Detroit. Ford. 1935.

There was certainly a lot going on there then.

Now, it's worth noting that Ford fought for years to keep out the UAW, which didn't reach a collective bargaining agreement with the company until 1941. I don't know the detailed history, but it wouldn't surprise me to learn that there might have been a segment of the work force opposed to the union for reasons of fear or ideology (or both). Was Mrs. LaHaye among them?

And how would things have turned out differently if young Tim had spent his time around the union hall instead of at the church camp?

Monday, April 26, 2010

"Imagine if the Tea Party was black": Updated

A friend of mine mentioned this post to me at church yesterday, and another friend emailed it to me today.

It is a provocative thought experiment.

Money quote:

In other words, imagine that even one-third of the anger and vitriol currently being hurled at President Obama, by folks who are almost exclusively white, were being aimed, instead, at a white president, by people of color. How many whites viewing the anger, the hatred, the contempt for that white president would then wax eloquent about free speech, and the glories of democracy? And how many would be calling for further crackdowns on thuggish behavior, and investigations into the radical agendas of those same people of color?

To ask any of these questions is to answer them. Protest is only seen as fundamentally American when those who have long had the luxury of seeing themselves as prototypically American engage in it. When the dangerous and dark “other” does so, however, it isn’t viewed as normal or natural, let alone patriotic.

I don't think that the "dangerous and dark 'other'" marginalization is limited to blacks, either: Working-class people of whatever race, especially those challenging the current economic order, and militant gay protesters are just two groups that would, I believe, be similarly branded as thugs instead of being defended as patriots. But none of that takes away from the writer's central point.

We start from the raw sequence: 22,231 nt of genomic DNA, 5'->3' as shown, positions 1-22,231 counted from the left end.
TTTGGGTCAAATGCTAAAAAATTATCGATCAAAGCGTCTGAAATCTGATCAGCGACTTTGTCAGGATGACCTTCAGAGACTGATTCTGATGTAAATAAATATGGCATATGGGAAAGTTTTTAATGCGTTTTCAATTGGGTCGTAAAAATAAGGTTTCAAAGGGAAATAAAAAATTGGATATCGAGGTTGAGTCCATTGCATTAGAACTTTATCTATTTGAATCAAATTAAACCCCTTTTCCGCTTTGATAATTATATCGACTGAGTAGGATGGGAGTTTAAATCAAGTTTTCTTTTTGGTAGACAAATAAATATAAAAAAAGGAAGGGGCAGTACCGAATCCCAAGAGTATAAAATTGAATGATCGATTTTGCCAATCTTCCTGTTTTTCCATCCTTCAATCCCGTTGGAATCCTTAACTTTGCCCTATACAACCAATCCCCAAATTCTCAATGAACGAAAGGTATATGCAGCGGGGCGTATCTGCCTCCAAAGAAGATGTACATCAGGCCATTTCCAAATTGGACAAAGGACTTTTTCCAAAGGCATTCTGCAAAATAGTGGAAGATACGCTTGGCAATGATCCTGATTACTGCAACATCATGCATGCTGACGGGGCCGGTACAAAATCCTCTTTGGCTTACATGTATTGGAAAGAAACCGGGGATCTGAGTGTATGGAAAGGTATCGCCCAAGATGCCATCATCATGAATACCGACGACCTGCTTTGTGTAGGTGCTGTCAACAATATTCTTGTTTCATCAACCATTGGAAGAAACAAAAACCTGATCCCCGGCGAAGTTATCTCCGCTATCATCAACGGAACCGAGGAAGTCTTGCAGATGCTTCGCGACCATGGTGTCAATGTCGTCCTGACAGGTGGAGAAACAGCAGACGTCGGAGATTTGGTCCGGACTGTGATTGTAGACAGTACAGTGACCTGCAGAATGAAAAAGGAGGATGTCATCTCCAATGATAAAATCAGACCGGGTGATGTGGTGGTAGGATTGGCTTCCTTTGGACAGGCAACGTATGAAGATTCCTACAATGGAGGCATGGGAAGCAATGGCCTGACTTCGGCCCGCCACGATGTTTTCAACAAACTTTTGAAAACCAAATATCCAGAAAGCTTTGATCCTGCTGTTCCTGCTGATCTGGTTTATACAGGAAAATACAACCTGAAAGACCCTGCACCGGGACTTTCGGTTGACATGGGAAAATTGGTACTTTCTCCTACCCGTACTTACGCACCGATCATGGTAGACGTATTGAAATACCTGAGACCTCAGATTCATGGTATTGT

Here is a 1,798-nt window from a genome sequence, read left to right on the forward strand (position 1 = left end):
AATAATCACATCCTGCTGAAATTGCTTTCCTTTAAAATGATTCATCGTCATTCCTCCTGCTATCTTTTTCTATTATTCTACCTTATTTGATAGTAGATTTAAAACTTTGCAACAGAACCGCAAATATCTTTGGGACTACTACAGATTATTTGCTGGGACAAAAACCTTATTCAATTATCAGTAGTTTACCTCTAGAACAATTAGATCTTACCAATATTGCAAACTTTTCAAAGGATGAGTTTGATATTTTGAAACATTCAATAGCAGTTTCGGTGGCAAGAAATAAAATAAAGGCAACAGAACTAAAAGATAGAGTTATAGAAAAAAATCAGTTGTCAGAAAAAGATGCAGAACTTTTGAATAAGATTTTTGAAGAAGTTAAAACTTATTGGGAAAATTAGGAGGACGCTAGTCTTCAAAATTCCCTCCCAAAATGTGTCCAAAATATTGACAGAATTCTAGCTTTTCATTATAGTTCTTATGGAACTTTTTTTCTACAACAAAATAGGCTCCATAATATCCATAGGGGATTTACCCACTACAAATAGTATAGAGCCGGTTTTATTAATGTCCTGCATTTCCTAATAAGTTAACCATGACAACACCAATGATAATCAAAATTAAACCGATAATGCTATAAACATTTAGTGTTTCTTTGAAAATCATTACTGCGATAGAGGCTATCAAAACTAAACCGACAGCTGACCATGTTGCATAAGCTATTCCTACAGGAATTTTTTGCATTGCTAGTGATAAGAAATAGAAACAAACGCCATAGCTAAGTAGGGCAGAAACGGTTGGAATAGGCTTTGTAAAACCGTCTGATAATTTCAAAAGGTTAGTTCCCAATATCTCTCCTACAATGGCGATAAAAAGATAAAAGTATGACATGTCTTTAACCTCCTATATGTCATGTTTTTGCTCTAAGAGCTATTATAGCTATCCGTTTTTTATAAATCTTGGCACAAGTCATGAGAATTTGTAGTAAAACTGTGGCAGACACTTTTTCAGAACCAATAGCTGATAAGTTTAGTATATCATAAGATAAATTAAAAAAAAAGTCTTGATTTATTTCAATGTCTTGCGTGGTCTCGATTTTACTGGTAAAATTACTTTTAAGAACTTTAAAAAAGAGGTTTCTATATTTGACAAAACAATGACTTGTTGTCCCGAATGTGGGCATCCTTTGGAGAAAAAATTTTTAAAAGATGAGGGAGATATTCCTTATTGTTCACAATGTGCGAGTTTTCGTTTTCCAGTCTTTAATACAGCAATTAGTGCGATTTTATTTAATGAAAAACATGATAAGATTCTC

Follow the link to see the whole post.

Update: I'm reading the comments at the site where this is posted.

Here is one I especially like (I couldn't seem to successfully link to it):

"What's there to imagine, Mr. Wise? Simply consider how low the threshold was for ACORN to have been vilified and ruined, and how quickly action was taken.

(And *then* add in the results of the separate investigations that have been conducted.) "

Tuesday, April 20, 2010

Cognitive Dissonance Watch

via Andrew Sullivan

Update: Listen all the way to the end. I recall reading a long time ago that Lawrence Welk would never have comics on his show because he was anxious that they would exploit his naivete to tell off-color jokes. We can see how well that worked out.

The Lawsuit Myth?

I'm a huge fan of Free Range Kids, whose proprietor was a grad school classmate. This post is no exception. But I especially liked this comment -- which called into question an assumption that even the free-rangers tend to blithely accept:
Everyone says “sue happy America” much like everyone says “the world is such a dangerous place.” It is basically the same thing – an impression from the media as to this with no definitive evidence of such.

Now, one anecdotal comment on an Internet blog is not the singular of data. But I've long suspected that the notion of America as being extraordinarily litigious is at best overblown, at worst an out-and-out falsehood perpetrated by those who would like to shield the powerful (incompetent doctors, manufacturers of shoddy products, etc.) by eviscerating about the only form of legal redress available to the powerless.

I'm sure it's a lot more complex, and there's always the "Whose ox is being gored?" factor; I'm a journalist, so naturally I'm concerned about runaway libel juries. I'm just saying that the assumption of lawsuit-happy America is one worth examining much more closely.

Saturday, April 17, 2010

Plastic Adirondack Chairs

They were for sale this morning at Home Despot Depot.

on the one hand: They require no maintenance -- no paint to peel, no wood to refinish every couple of years to avoid rotting or splinters in uncomfortable places. I love sitting in an Adirondack chair.

on the other hand: They're plastic.

"Well," said DairyStateMom, "they'd give us one more source of cognitive dissonance -- sitting in our plastic chairs as we admire our organic vegetable garden."

We didn't get any.